It is usually much easier for us to welcome our joy than it is to welcome our grief that comes up from absorbing ourselves in the aliveness of the big questions. We learn that attempting to cover up and deny our suffering will eventually lead to rude awakenings, and the more energy we put into denial, the more frequent and ruder the awakenings become. When we learn to be willing to embrace our grief, by just offering it to the mystery, offering to a higher power, we begin to realize that the deepest root of of our suffering is a profound sadness from the overall felt sense of being separate from our natural expression of unconditional love and acceptance. We begin to deeply realize that underneath all of our neurotic desires, is the desire for wholeness, our deepest desire is the desire for the innate wholeness we actually already are.
The great Indian saint Anandamayi Ma said the following about our willingness to yield to the Divine calling within.
When intense interest in the supreme quest awakens, ever more time and attention will be given to religious thought, spiritual philosophy, the remembrance of God as immanent in all creation, until thereby every single knot is untwisted. One is stirred by deep yearning: “How can I find Him?” As a result of this, the rhythm of body and mind will grow steady, calm, serene.
Suppose some people go to bathe in the sea and make up their minds to swim ahead of everyone else; consequently they will have to look back. But for him whose one and only goal is the ocean itself, no one has remained for whose sake he looks back or is concerned; (transcend and include, not exclude concern for others) and then, what is to be, will be.
Give yourself up to the wave, and you will be absorbed by the current; having dived into the sea, you do not return anymore (Attachments to the sense of a separate self just continually fall away). The Eternal Himself is the wave that floods the shore, so that you may be carried away. Those who can surrender themselves to this aim will be accepted by Him.
But if your attention remains directed towards the shore, you cannot proceed – after bathing you will return home. If your aim is the Supreme, the Ultimate, you will be led on by the movement of your true nature. There are waves that carry away, and waves that pull back. Those who can give themselves up, will be taken by Him. In the guise of the wave (sometimes in the wave of deep grief, sometimes in the wave of deep joy) She holds out her hand and calls you, come Come COME!
The morning of September 11th 2001 is a day that all Americans remember where they were, and what they were doing when they heard the news that our nation was under attack. I was in a hospital room with my three day old first born child Nicky, getting ready to take him home for the very first time. Of course normally this would be a wonderfully joyous occasion, a lighthearted initiation into the rites of parenthood, a celebration of a new life for our family in the sanctuary of our home. The trauma of the shock of that morning easily comes back to me every September 11th since that day. I remember helping my wife into the car as she carried Nicky for the short drive home. Two and a half hours after the attacks, the Fort Lauderdale atmosphere was dark, deathly still, and oppressively humid. I felt like I was getting into a hearse instead of going to host a blissful coronation.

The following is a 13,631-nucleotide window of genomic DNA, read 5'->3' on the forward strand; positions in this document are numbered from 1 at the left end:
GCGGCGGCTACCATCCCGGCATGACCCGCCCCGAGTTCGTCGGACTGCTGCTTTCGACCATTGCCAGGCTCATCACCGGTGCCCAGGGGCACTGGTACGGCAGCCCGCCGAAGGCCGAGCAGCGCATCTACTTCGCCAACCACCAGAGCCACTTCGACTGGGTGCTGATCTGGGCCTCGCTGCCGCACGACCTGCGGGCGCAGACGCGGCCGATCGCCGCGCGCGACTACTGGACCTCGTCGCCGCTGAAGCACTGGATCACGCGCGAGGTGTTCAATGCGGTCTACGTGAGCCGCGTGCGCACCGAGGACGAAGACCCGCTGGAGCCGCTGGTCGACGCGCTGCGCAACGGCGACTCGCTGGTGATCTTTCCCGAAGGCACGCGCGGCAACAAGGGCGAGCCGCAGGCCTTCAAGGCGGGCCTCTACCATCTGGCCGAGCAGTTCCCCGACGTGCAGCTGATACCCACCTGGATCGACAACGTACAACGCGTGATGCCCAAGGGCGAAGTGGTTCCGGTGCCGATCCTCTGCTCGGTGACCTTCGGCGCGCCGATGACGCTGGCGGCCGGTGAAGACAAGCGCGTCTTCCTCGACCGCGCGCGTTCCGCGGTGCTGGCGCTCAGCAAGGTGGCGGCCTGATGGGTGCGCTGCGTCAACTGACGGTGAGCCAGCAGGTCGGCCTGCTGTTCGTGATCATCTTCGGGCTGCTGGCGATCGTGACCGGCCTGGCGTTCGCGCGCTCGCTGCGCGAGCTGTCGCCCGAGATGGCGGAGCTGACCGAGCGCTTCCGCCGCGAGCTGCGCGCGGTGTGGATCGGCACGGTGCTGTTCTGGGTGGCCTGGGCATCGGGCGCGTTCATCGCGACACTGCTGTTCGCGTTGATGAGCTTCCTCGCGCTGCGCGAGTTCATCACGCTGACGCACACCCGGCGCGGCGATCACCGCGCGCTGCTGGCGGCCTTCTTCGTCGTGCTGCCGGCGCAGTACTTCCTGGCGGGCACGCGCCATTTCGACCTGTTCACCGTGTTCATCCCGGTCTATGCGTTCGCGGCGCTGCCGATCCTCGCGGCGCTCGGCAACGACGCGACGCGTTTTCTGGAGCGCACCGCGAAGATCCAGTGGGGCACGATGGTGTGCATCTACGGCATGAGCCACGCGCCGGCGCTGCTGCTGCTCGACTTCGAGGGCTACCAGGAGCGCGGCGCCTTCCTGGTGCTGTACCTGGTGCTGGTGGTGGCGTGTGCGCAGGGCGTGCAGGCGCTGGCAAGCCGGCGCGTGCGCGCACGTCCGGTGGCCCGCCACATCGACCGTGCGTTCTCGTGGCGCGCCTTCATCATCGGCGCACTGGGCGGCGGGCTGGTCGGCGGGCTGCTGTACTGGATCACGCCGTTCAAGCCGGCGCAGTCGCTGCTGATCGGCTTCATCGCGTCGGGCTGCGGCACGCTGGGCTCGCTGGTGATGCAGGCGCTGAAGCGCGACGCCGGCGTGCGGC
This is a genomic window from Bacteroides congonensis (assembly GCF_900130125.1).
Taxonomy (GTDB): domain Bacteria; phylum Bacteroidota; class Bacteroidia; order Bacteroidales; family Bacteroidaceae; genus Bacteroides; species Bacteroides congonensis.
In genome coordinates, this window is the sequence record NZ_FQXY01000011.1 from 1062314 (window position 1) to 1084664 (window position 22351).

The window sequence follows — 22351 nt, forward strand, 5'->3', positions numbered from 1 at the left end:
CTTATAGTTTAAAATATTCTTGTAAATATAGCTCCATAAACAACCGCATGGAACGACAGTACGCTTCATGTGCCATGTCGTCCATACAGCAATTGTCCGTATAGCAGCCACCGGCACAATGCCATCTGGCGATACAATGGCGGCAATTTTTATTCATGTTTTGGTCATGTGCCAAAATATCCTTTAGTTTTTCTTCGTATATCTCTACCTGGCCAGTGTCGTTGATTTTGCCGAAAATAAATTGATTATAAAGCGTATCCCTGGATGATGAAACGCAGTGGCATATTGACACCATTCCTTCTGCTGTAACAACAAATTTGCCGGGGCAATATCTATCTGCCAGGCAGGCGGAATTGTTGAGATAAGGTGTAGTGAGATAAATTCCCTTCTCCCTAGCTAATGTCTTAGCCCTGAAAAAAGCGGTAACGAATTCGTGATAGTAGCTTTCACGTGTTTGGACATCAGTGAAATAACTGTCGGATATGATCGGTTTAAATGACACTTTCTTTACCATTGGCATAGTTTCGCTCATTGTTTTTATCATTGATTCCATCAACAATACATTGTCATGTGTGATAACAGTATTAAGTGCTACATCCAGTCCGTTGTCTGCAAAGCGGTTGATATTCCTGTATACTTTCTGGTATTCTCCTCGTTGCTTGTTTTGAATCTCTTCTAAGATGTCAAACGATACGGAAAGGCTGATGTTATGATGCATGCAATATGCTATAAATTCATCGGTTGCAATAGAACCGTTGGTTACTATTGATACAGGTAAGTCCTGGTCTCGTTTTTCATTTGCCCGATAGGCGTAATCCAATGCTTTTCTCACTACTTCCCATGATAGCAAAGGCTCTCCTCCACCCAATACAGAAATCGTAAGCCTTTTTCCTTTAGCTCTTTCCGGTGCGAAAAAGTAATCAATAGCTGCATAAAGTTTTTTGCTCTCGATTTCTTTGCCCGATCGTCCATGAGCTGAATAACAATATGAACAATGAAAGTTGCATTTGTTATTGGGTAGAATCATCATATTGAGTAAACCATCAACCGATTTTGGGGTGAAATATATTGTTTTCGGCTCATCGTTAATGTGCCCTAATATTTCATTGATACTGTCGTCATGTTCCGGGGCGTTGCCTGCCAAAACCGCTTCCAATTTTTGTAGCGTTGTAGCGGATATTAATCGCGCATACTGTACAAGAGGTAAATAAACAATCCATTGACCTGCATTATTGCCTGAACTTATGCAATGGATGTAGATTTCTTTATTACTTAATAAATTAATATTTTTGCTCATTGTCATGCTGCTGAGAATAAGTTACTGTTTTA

The question still arises, what could this mean for our lives that such a horrific event happened right in the midst of such an important event for us? My spiritual training has taught me not to get so caught in pondering the conceptual meaning of things; all things, all experiences are only true in the mind. Adyashanti said there is no such thing as a true thought. However perhaps almost all of us human beings experience at some point the profound transformative potential when shocked with the realization that the fear of the suffering of death arises together with the blissful arrival of new life from the deepest depths of the mystery of life. Death is part of life, and suffering is part of love.
There is a movie, Shadowlands, about C.S. Lewis, the famous Christian preacher, Oxford professor, and author of children’s books, that is very moving for me. He was a very deep thinker. In one of his literature classes, he talks of perfect love being perfect because of its unattainability. “The most intense love lies not in the having of it, but in the very intense desiring of it. Delight that never fades, bliss eternal, is only yours when what you most desire is forever out of reach.” In his sermons he preached that God wants us to suffer, for it is in our suffering that we learn to desire perfect love, love that we imagine is separate from and not part of suffering. He says this is how God teaches us that he wants us to learn to love and be loved in our deep desire for perfect love.